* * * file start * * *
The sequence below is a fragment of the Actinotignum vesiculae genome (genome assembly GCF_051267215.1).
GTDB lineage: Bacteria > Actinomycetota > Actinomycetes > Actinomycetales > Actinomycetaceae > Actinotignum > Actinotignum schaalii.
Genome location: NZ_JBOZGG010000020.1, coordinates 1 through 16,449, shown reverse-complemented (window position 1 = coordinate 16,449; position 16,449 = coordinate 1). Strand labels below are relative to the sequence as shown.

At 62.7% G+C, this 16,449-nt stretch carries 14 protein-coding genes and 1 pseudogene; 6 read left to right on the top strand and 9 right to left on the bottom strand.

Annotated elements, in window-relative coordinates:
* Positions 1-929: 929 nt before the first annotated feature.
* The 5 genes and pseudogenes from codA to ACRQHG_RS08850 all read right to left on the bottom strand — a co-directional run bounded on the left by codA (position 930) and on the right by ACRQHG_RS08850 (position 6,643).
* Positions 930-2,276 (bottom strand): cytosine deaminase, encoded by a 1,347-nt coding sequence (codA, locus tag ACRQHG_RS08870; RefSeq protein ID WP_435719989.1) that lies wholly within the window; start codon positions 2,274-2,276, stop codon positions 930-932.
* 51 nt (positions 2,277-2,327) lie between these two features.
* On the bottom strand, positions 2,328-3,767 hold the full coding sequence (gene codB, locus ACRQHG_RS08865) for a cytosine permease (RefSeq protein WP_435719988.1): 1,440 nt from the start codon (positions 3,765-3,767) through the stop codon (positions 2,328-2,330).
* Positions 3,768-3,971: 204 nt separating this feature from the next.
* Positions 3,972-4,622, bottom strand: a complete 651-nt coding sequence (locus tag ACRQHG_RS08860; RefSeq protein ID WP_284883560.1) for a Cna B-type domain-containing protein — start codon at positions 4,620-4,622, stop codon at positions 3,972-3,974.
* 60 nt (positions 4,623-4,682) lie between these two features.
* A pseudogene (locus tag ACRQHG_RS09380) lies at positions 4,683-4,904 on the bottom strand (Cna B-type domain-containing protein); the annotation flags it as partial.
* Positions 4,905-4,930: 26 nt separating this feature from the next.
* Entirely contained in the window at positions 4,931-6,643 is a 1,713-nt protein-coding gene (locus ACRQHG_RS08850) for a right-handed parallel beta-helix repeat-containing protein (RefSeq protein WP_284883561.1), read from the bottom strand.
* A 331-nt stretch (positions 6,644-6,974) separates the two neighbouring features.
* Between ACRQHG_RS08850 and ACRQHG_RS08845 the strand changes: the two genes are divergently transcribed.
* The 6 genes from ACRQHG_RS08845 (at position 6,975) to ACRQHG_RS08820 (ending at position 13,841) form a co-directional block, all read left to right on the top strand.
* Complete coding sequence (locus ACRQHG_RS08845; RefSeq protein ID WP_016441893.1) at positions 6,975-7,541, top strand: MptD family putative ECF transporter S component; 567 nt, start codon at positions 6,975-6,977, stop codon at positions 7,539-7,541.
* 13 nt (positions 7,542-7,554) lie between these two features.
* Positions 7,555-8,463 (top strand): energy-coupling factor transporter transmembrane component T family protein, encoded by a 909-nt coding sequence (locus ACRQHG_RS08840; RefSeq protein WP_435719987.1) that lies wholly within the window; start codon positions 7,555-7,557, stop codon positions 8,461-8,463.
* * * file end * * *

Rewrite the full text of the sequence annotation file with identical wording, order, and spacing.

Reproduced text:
The sequence below is a fragment of the Actinotignum vesiculae genome (genome assembly GCF_051267215.1).
GTDB lineage: Bacteria > Actinomycetota > Actinomycetes > Actinomycetales > Actinomycetaceae > Actinotignum > Actinotignum schaalii.
Genome location: NZ_JBOZGG010000020.1, coordinates 1 through 16,449, shown reverse-complemented (window position 1 = coordinate 16,449; position 16,449 = coordinate 1). Strand labels below are relative to the sequence as shown.

At 62.7% G+C, this 16,449-nt stretch carries 14 protein-coding genes and 1 pseudogene; 6 read left to right on the top strand and 9 right to left on the bottom strand.

Annotated elements, in window-relative coordinates:
* Positions 1-929: 929 nt before the first annotated feature.
* The 5 genes and pseudogenes from codA to ACRQHG_RS08850 all read right to left on the bottom strand — a co-directional run bounded on the left by codA (position 930) and on the right by ACRQHG_RS08850 (position 6,643).
* Positions 930-2,276 (bottom strand): cytosine deaminase, encoded by a 1,347-nt coding sequence (codA, locus tag ACRQHG_RS08870; RefSeq protein ID WP_435719989.1) that lies wholly within the window; start codon positions 2,274-2,276, stop codon positions 930-932.
* 51 nt (positions 2,277-2,327) lie between these two features.
* On the bottom strand, positions 2,328-3,767 hold the full coding sequence (gene codB, locus ACRQHG_RS08865) for a cytosine permease (RefSeq protein WP_435719988.1): 1,440 nt from the start codon (positions 3,765-3,767) through the stop codon (positions 2,328-2,330).
* Positions 3,768-3,971: 204 nt separating this feature from the next.
* Positions 3,972-4,622, bottom strand: a complete 651-nt coding sequence (locus tag ACRQHG_RS08860; RefSeq protein ID WP_284883560.1) for a Cna B-type domain-containing protein — start codon at positions 4,620-4,622, stop codon at positions 3,972-3,974.
* 60 nt (positions 4,623-4,682) lie between these two features.
* A pseudogene (locus tag ACRQHG_RS09380) lies at positions 4,683-4,904 on the bottom strand (Cna B-type domain-containing protein); the annotation flags it as partial.
* Positions 4,905-4,930: 26 nt separating this feature from the next.
* Entirely contained in the window at positions 4,931-6,643 is a 1,713-nt protein-coding gene (locus ACRQHG_RS08850) for a right-handed parallel beta-helix repeat-containing protein (RefSeq protein WP_284883561.1), read from the bottom strand.
* A 331-nt stretch (positions 6,644-6,974) separates the two neighbouring features.
* Between ACRQHG_RS08850 and ACRQHG_RS08845 the strand changes: the two genes are divergently transcribed.
* The 6 genes from ACRQHG_RS08845 (at position 6,975) to ACRQHG_RS08820 (ending at position 13,841) form a co-directional block, all read left to right on the top strand.
* Complete coding sequence (locus ACRQHG_RS08845; RefSeq protein ID WP_016441893.1) at positions 6,975-7,541, top strand: MptD family putative ECF transporter S component; 567 nt, start codon at positions 6,975-6,977, stop codon at positions 7,539-7,541.
* 13 nt (positions 7,542-7,554) lie between these two features.
* Positions 7,555-8,463 (top strand): energy-coupling factor transporter transmembrane component T family protein, encoded by a 909-nt coding sequence (locus ACRQHG_RS08840; RefSeq protein WP_435719987.1) that lies wholly within the window; start codon positions 7,555-7,557, stop codon positions 8,461-8,463.